Concerning the environment, the act of growing crops in any system has an impact on the environment. The objective needs to be to minimize this impact. Banning synthetic pesticides would have the opposite effect. Lower yields would mean more land would be needed to retain current levels of production. The central point about the environment is that all farmers are increasingly focused on sustainability. Inputs, whether fertilizers, synthetic or biological pesticides, are expensive and used only when necessary. It is notable that conventional farmers also use many of the techniques and products that organic farmers use, but not to the exclusion of modern, low-dose synthetic pesticides that maximize productivity. Agriculture overall has seen a significant drop in pesticide volumes as technologies improve.
It is ironic that the ban on synthetic pesticides would also impact organic producers, who rely particularly on those based on sulfur and copper for disease control. On the other hand, the initiative intends that non-synthetic pesticide would continue to be used. For example, a compound called azadirachtin, an extract from the Neem tree, native to India, would be permitted. The European Food Safety Authority 2018 review of azadirachtin lists numerous data gaps, particularly on environmental safety. The notion that non-synthetic pesticides are safer than synthetic products is based more on ideology than science.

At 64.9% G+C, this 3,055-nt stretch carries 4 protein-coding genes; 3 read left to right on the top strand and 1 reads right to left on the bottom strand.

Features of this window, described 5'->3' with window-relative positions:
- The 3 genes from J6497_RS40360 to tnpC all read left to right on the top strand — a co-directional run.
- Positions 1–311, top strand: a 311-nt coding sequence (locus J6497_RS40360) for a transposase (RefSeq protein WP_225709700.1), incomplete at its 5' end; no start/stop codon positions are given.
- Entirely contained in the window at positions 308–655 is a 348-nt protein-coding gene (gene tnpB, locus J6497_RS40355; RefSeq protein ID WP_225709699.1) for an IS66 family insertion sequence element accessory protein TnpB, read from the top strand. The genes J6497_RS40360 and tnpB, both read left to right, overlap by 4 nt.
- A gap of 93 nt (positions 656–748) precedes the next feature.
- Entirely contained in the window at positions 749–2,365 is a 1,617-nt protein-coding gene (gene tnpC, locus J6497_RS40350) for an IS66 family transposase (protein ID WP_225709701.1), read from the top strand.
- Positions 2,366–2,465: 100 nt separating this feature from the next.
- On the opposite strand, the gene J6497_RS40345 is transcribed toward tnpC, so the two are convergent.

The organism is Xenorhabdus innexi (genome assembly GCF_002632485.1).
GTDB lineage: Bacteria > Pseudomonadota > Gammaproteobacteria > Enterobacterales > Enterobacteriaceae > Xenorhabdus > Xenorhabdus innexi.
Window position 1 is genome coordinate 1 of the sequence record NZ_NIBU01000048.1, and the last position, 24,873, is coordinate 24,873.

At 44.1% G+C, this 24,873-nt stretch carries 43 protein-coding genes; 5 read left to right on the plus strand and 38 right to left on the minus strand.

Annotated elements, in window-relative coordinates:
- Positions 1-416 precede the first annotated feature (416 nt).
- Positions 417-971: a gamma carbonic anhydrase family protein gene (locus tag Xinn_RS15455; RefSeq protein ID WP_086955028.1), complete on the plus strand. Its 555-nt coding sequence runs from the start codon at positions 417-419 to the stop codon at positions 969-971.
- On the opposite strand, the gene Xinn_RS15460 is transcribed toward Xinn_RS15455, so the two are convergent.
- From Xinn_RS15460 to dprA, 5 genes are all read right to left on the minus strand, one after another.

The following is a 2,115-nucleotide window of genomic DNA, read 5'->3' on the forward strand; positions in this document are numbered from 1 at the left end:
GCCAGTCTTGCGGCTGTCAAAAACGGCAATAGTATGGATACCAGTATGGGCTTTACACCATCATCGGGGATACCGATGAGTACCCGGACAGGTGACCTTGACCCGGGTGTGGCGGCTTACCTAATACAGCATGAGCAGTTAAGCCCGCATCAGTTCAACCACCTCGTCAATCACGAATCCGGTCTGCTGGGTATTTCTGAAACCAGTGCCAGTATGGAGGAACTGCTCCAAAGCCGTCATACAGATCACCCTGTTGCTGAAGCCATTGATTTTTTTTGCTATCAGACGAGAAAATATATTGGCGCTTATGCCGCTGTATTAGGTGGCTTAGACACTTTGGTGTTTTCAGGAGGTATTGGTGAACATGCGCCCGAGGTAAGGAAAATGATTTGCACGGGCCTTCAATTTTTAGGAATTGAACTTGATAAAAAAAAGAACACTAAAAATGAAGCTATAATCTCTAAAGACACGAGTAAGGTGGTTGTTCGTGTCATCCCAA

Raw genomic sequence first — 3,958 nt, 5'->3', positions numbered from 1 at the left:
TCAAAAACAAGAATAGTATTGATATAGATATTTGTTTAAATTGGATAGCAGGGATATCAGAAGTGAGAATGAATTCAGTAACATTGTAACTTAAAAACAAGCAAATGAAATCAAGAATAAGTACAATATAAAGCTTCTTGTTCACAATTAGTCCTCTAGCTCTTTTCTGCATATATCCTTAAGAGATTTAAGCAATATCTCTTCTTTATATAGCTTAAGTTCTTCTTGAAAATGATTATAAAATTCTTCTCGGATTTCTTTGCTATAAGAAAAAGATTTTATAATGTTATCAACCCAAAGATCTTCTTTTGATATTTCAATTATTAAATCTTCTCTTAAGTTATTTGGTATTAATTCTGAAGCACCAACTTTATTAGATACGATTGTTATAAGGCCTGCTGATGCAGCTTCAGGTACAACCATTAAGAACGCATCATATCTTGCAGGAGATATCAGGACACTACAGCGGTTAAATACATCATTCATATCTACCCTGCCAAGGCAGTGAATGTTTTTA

The related vote on June 13th is the so-called “drinking water” initiative, which would effectively eliminate all pesticide use as well as antibiotics. The question of water purity is critical for everybody. The fact is that Swiss drinking water meets the highest standards of hygiene and safety. Like every natural product, tap water contains many trace substances but these are of no consequence to human health. It is totally unjustified to implement the draconian measures for pesticides embodied in this initiative, and the consequences for farmer livelihoods and consumer choice would be just as serious as for the pesticide initiative.
The evidence overwhelmingly shows that pesticides including synthetic, non-synthetic, and biological, are a cornerstone of a farming system that provides plentiful, high quality, healthy and affordable food. The demanding regulatory systems in Switzerland and other countries are highly effective in ensuring the wellbeing of the general public. Farmers already focus on minimizing the environmental impact of agriculture, and new methods and tools can ensure a more productive and sustainable system. If you prefer organic food and can afford it, this option is available. The majority of people consume the equally good but more affordable food that comes from conventional agriculture. There is no rational argument for depriving us of all of this choice.
Dr. John Atkin John is Chairman of Spearhead International, one of Europe’s largest farming companies. He is also a non-executive director of Driscoll’s, the global fresh berry company, and of the Syngenta Foundation for Sustainable Agriculture. John was Chief Operating Officer for Syngenta until retirement in 2014.